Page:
The Research Chair organized a workshop to bring together professional development decision makers, health services researchers, professors and clinicians in order to identify continuing professional development’s specific needs as well as to determine the foundation of an integrated research program dedicated to the development of research on continuing professional development (CPD). The objective of this initiative was to: 1) review the literature on CPD and identify any gaps; 2) identify strategies that would respond to the identified gaps while at the same time promoting the development of evidence in the field of CPD; and 3) propose a specific research project which would address some of the identified knowledge gaps in CPD. The workshop, titled Continuing Professional Development for the Implementation of Shared Decision Making in Primary Care, took place on November 18th and 19th, 2010 In developing this research network, the methods of implementing shared decision making in primary care were catalogued and submitted to critical evaluation. Gaps in knowledge on what makes CPD efficient for the implementation of shared decision making have been identified. The results can help CPD policy and decision makers, health service researchers, professors as well as clinicians to coordinate their efforts to improve knowledge of CPD and the understanding of its unique contribution to population health.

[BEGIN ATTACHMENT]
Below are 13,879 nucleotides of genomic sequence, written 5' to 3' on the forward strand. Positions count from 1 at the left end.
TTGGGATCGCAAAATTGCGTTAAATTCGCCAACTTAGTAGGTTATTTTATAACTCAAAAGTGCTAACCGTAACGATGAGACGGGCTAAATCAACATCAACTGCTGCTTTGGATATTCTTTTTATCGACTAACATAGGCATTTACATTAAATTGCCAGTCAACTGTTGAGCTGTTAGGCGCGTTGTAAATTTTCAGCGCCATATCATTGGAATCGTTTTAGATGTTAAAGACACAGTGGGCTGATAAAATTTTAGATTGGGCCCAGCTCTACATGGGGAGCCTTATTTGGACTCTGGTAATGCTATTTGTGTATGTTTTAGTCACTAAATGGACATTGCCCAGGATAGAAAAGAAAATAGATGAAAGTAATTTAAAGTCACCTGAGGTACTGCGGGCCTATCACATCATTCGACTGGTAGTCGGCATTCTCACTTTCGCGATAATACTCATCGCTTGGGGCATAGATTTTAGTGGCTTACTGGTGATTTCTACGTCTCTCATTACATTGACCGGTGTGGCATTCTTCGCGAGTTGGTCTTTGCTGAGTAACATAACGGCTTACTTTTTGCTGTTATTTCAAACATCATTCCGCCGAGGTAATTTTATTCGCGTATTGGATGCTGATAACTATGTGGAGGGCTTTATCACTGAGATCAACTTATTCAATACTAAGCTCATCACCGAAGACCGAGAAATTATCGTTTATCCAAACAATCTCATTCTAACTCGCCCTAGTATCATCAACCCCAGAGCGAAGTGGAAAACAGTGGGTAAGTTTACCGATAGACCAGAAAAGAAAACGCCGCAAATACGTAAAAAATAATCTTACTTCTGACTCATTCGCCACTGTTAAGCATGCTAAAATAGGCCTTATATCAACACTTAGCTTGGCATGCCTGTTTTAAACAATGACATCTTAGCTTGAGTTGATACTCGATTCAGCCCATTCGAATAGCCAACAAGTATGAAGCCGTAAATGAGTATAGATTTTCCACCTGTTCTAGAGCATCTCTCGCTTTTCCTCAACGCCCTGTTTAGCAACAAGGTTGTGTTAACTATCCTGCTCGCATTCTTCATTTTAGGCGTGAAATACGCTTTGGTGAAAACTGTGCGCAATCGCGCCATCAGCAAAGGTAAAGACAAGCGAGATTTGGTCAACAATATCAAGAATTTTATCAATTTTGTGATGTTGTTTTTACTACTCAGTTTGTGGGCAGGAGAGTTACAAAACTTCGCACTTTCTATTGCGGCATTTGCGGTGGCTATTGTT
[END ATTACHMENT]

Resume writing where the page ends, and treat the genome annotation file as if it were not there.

The Serious Illness Care Program (SICP) is an advance care planning program targeting people with reduced life expectancy. It is a validated tool and is designed to help clinicians initiate meaningful conversations about health care at the right time and in the right way so that patients and families can make more informed choices based on their values and preferences. The objective of this project is to determine whether, in primary care settings, it is more effective to target the implementation of the SICP with a clinician-centred approach, where a single clinician is responsible for having a conversation about advance care planning given the nature of the patient-clinician relationship, or whether it would be better to use a team-based approach given the time and resource constraints faced by clinicians. The target population is adults living in the community with serious diseases who have a life expectancy of two years or less, as well as their families. This is a cluster randomized trial. This study will be conducted in 42 primary care settings within seven Practice-Based Research Networks (PBRNs) 5 located in U.S. states and 2 in Canadian provinces: Colorado, Iowa, North Carolina, Oregon, Wisconsin, Quebec and Ontario. The specific objectives are to 1) evaluate the comparative effectiveness of the two approaches on the match between care and patients' goals and time spent at home (primary outcomes) and on patients' anxiety, depression and quality of life (secondary outcomes); and 2) explore the contextual factors influencing the implementation of the two approaches.  Data collections for patients and caregivers will be conducted at study entry, at 6 months and 12 months, while healthcare professionals will be interviewed after receiving training, as well as at 1 and 2 years after training. The data from this study will help determine the most effective approach to advance care planning for primary care settings. Healthcare professionals who are trained in the use of the SICP will be more comfortable having conversations about advance care planning with their patients. Thus, this study has the potential to improve the delivery of care to patients with serious illnesses and reduced life expectancy, by ensuring that the care provided is consistent with the objectives, values and preferences of the patient and family.